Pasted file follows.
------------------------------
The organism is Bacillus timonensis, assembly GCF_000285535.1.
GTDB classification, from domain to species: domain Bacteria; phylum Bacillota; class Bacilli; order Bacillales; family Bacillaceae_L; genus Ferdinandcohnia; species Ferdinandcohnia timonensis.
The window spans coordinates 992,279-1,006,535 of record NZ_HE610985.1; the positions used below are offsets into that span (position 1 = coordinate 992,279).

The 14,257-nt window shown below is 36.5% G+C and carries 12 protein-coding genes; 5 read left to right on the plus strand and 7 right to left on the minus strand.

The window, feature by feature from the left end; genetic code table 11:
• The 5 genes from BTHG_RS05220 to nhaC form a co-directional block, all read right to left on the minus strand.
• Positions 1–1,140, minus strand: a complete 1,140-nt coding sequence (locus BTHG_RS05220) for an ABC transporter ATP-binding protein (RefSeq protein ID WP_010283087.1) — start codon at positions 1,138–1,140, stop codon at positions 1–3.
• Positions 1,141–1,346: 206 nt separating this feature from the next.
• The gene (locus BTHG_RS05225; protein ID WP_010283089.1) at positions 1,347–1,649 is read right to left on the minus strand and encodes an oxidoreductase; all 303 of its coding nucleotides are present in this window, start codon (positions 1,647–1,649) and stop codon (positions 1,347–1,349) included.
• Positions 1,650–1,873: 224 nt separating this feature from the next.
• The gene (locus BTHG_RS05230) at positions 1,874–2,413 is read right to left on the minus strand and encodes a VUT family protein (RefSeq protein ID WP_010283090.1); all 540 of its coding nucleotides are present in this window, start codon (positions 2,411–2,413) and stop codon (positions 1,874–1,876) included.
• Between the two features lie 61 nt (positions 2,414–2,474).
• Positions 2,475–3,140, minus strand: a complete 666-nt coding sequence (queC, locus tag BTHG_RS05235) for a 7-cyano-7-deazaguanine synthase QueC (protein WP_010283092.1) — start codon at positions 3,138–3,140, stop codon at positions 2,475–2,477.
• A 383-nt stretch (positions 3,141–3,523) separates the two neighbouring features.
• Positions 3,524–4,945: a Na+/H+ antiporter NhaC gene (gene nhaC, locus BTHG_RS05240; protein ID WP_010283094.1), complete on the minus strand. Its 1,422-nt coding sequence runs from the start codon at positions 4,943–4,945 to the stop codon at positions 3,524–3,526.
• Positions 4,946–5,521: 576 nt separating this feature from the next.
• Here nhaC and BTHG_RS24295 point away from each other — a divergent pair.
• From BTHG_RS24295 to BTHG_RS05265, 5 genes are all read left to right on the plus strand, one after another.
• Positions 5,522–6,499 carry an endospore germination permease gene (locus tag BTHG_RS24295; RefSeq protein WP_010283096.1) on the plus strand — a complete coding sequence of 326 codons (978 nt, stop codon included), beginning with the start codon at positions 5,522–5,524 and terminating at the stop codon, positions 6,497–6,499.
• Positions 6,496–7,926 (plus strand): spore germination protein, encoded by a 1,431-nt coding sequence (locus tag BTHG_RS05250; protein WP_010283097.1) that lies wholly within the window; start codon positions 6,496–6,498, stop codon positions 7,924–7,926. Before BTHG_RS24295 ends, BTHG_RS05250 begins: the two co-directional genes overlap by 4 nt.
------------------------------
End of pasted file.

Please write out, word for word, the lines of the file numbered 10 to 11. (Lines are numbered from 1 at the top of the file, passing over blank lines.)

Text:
• Positions 1,650–1,873: 224 nt separating this feature from the next.
• The gene (locus BTHG_RS05230) at positions 1,874–2,413 is read right to left on the minus strand and encodes a VUT family protein (RefSeq protein ID WP_010283090.1); all 540 of its coding nucleotides are present in this window, start codon (positions 2,411–2,413) and stop codon (positions 1,874–1,876) included.